Volume 2, Number 1 (2017) pp 34-42 doi 10.20448/804.2.1.34.42 | Research Articles
Students' discipline is critical to the attainment of positive school outcomes. However, learning institutions have been plagued with cases of students’ unrest which undermine quality education. This study sought to investigate the influence of school physical facilities on students’ discipline in public secondary schools in Makueni County, Kenya. The objectives of the study were: to determine the influence of adequacy of classrooms on students' discipline, to establish the influence of school library facilities on students’ discipline, to establish the influence of science facilities on students' discipline and to determine the influence of adequacy of sports grounds on students' discipline. Descriptive survey design was employed. The target population was 324 principals, 3,865 teachers and 97,200 students in public secondary schools in Makueni County. The sample size of the study was obtained by stratified and simple random sampling procedures. The total sample matrix was 68 principals, 350 teachers and 380 students. Questionnaires, interview guide and observation schedule research instruments were utilized for the study. Test-retest technique of reliability was used to affirm the reliability of the instruments. The reliability coefficient of the instruments was 0.765 for questionnaire for students and 0.814 for questionnaire for the teachers. Data was analyzed using descriptive and inferential statistics and presented in frequency tables. Pearson Product Moment Correlation Coefficient was used to test the hypothesis. From the data analysis, it was found out that adequacy of physical facilities had significant positive relationship at r=+0.78, P=0.002 with levels of students' discipline in public secondary schools in Makueni County. The study recommended that educational stakeholders should expand school physical facilities in order to enhance students’ discipline.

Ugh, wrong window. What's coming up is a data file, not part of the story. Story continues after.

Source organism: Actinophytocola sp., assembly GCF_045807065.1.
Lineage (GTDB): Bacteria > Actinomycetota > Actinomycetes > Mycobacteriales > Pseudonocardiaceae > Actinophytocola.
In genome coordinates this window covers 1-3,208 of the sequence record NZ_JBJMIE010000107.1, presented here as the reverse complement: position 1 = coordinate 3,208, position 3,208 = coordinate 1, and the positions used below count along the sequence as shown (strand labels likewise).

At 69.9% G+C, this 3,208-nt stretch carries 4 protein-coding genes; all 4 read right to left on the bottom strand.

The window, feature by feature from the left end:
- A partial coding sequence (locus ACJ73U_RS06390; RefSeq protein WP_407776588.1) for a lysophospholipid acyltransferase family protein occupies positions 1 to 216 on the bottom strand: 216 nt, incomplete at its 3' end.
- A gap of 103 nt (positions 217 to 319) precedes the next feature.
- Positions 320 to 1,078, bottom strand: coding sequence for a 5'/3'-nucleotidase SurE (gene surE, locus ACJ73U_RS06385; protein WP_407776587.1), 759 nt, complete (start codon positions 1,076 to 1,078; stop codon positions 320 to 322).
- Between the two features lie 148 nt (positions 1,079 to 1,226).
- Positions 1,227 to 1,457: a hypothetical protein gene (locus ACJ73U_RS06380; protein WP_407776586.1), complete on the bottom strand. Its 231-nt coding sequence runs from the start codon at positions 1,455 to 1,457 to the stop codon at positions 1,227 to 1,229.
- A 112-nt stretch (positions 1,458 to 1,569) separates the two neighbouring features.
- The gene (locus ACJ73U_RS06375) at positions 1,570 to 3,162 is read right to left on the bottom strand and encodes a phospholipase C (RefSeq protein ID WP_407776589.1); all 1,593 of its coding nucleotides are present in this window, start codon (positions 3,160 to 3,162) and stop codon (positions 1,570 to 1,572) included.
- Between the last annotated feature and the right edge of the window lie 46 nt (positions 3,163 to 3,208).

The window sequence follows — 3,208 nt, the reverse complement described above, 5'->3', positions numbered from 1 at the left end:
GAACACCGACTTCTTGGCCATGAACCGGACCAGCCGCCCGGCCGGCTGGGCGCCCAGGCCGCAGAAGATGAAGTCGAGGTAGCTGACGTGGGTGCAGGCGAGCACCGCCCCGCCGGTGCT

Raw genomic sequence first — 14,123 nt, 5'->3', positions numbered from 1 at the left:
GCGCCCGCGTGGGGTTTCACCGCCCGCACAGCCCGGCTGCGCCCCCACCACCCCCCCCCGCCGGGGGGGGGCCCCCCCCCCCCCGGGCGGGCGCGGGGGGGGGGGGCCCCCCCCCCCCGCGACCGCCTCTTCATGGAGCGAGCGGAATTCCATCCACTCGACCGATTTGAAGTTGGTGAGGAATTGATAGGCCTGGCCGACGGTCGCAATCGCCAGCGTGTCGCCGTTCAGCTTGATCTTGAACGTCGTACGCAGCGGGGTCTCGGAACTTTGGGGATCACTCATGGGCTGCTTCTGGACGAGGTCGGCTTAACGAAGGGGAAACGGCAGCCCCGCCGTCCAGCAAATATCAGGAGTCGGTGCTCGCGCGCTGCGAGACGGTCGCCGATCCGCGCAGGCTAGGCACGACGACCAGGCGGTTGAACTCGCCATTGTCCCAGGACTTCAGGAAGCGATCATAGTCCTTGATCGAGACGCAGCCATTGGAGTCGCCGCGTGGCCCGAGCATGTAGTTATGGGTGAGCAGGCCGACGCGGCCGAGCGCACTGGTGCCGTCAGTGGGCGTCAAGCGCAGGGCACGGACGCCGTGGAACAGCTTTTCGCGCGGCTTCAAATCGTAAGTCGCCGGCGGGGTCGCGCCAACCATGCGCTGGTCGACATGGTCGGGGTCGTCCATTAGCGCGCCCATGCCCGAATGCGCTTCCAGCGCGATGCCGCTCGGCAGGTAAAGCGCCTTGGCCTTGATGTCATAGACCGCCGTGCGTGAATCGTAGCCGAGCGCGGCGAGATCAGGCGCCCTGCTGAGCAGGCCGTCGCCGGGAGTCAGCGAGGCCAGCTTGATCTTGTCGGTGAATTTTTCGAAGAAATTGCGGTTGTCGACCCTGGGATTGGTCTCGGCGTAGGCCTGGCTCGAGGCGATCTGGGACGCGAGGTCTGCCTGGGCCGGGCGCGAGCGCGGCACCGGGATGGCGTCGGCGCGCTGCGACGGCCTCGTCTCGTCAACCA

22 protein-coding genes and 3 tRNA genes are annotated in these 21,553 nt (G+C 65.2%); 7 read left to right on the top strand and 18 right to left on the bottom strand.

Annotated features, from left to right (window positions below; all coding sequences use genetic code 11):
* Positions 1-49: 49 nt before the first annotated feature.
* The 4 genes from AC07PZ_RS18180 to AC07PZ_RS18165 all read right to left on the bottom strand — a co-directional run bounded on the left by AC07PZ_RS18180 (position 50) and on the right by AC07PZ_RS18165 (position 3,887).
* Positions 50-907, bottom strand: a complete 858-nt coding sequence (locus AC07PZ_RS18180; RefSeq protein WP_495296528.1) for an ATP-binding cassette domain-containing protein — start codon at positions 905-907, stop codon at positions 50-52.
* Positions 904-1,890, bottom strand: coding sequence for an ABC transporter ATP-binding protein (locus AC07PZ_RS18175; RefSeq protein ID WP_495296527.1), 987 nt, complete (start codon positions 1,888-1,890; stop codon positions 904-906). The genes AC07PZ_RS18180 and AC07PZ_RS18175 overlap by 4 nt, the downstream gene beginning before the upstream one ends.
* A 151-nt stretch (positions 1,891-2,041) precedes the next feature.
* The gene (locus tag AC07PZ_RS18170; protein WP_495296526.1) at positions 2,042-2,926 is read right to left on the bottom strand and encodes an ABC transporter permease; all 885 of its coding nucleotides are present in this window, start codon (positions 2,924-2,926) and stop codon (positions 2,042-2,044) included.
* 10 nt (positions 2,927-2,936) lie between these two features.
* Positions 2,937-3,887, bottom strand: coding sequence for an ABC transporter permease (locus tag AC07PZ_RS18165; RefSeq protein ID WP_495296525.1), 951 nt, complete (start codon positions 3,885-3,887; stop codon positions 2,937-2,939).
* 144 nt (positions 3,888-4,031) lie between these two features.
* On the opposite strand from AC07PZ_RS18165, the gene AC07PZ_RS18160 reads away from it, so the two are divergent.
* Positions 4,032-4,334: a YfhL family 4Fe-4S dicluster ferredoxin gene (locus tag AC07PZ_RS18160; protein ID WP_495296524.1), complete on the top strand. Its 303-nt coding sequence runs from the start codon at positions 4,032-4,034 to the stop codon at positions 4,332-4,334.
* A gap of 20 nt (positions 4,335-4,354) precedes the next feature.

Keywords: Physical facilities, Discipline, Secondary schools.
Citation Dominic Maingi; David Mulwa; Redempta Maithya; Joash Migosi (2017). Influence of School Physical Facilities on Students| ' Discipline in Public Secondary Schools in Makueni County, Kenya. American Journal of Education and Learning, 2(1): 34-42.
Copyright: This work is licensed under a Creative Commons Attribution 3.0 License
Funding : This study received no specific financial support.
Competing Interests: The authors declare that they have no competing interests.
History : Received: 17 January 2017/ Revised: 31 January 2017/ Accepted: 9 February 2017/ Published: 20 February 2017
Publisher: Online Science Publishing
Discipline, as the most significant feature of schooling and parenting, has gained increased research attention (Yudan, 2013). From a progressive perspective, school discipline can be described as all the strategies that can be used to coordinate, regulate and organize individuals and their activities in the school to establish and maintain an environment in which teaching and learning can take place (Fields, 2011). This view is a critical starting point in understanding school discipline in that it includes all activities used to maintain discipline. Most importantly, it includes the creation of a liberating environment that enhances the process of teaching and learning. This study was informed by the views of educators operating from a progressive perspective.
Indiscipline in schools has been cited as an issue of great global concern, traversing political, economic, geographical, racial and even gender boundaries (Kajubi, 2007). According to Mukharjee (2005) there has been a growing concern on the issue of indiscipline in Mexican schools where administrative practices and teaching methods have been blamed for students’ indiscipline. In the USA, increased incidences of school violence have received great public concern that has necessitated legislation on laws and policies governing where they killed a teacher and twelve students, injured twenty three others before killing themselves (Skiba and Sprague, 2008). The greatest challenge facing South African education during the past three decades has been lack of discipline and safety in schools (Maphosa and Shumba, 2010). Maphosa and Shumba (2010) posit that school disciplinary problems in South Africa range from late coming to drugs and substance abuse.